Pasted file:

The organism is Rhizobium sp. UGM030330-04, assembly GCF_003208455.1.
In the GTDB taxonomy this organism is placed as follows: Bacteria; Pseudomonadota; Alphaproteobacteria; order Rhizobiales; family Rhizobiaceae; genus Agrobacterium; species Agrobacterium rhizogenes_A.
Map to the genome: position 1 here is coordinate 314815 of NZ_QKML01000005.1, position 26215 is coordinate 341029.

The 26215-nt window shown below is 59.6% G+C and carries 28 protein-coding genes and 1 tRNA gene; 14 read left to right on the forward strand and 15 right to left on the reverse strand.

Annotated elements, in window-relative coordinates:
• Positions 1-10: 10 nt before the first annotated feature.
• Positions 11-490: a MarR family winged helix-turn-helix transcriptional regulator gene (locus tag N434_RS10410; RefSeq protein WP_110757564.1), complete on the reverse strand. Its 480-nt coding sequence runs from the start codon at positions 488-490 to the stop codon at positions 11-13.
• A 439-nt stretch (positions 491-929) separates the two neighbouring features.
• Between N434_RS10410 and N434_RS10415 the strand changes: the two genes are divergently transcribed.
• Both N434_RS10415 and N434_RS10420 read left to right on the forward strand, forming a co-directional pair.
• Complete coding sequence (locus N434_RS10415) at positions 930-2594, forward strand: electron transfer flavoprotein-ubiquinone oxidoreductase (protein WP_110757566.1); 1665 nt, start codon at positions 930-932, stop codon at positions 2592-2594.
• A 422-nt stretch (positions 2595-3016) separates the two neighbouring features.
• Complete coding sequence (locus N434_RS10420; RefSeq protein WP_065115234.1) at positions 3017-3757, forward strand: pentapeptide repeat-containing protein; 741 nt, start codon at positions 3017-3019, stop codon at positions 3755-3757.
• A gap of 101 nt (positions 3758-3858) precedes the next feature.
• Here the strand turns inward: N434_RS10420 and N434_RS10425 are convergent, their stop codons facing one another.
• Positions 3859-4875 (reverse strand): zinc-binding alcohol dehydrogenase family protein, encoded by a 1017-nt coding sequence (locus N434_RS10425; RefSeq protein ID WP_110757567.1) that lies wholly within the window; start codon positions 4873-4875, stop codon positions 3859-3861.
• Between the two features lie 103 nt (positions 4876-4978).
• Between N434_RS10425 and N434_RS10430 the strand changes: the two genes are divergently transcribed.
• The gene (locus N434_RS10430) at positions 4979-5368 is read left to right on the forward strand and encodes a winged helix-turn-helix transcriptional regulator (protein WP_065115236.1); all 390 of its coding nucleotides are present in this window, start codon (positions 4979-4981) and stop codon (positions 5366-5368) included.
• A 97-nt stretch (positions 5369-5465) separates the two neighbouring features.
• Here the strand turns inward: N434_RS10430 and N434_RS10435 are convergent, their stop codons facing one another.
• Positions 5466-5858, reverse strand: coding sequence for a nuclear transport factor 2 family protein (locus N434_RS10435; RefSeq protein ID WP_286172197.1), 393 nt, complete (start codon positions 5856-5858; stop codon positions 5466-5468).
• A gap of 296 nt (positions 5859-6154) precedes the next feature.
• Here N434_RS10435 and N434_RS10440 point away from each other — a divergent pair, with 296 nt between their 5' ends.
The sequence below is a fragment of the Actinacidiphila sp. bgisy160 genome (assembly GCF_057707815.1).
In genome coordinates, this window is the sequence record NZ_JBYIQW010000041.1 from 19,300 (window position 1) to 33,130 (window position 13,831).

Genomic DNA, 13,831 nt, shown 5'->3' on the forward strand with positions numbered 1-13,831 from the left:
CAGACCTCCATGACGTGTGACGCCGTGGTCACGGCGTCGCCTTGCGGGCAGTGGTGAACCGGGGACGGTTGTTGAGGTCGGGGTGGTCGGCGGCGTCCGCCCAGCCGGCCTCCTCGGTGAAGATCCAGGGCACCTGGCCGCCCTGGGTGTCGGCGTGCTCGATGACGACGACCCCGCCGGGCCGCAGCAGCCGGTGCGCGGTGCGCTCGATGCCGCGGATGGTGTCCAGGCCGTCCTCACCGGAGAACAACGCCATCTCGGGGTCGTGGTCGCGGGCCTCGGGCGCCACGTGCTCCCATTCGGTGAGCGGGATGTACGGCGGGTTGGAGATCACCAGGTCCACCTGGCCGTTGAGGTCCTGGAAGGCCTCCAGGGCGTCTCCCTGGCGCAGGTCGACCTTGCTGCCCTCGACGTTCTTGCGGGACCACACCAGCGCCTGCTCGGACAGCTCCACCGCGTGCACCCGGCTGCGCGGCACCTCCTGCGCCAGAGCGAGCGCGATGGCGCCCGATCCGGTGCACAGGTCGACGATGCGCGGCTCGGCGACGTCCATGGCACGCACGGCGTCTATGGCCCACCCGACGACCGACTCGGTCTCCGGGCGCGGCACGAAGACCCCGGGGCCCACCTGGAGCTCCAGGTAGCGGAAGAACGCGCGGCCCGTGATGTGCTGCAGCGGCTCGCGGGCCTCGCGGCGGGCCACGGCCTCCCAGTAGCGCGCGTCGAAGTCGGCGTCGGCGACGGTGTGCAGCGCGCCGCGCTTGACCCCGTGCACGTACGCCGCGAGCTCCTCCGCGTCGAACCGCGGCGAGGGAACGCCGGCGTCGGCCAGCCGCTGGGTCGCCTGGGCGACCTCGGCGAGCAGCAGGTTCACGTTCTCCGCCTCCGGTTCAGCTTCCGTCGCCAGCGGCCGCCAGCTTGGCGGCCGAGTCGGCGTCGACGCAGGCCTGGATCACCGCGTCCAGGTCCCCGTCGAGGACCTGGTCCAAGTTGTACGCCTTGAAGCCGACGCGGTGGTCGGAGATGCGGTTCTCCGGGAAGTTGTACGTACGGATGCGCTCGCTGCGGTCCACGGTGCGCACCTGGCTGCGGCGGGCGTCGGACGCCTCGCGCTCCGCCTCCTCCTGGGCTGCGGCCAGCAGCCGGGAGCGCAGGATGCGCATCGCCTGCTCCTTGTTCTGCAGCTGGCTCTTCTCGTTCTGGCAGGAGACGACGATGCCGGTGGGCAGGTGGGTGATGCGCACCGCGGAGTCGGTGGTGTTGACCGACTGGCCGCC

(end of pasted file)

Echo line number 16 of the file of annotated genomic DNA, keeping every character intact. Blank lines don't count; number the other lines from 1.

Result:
• Positions 3859-4875 (reverse strand): zinc-binding alcohol dehydrogenase family protein, encoded by a 1017-nt coding sequence (locus N434_RS10425; RefSeq protein ID WP_110757567.1) that lies wholly within the window; start codon positions 4873-4875, stop codon positions 3859-3861.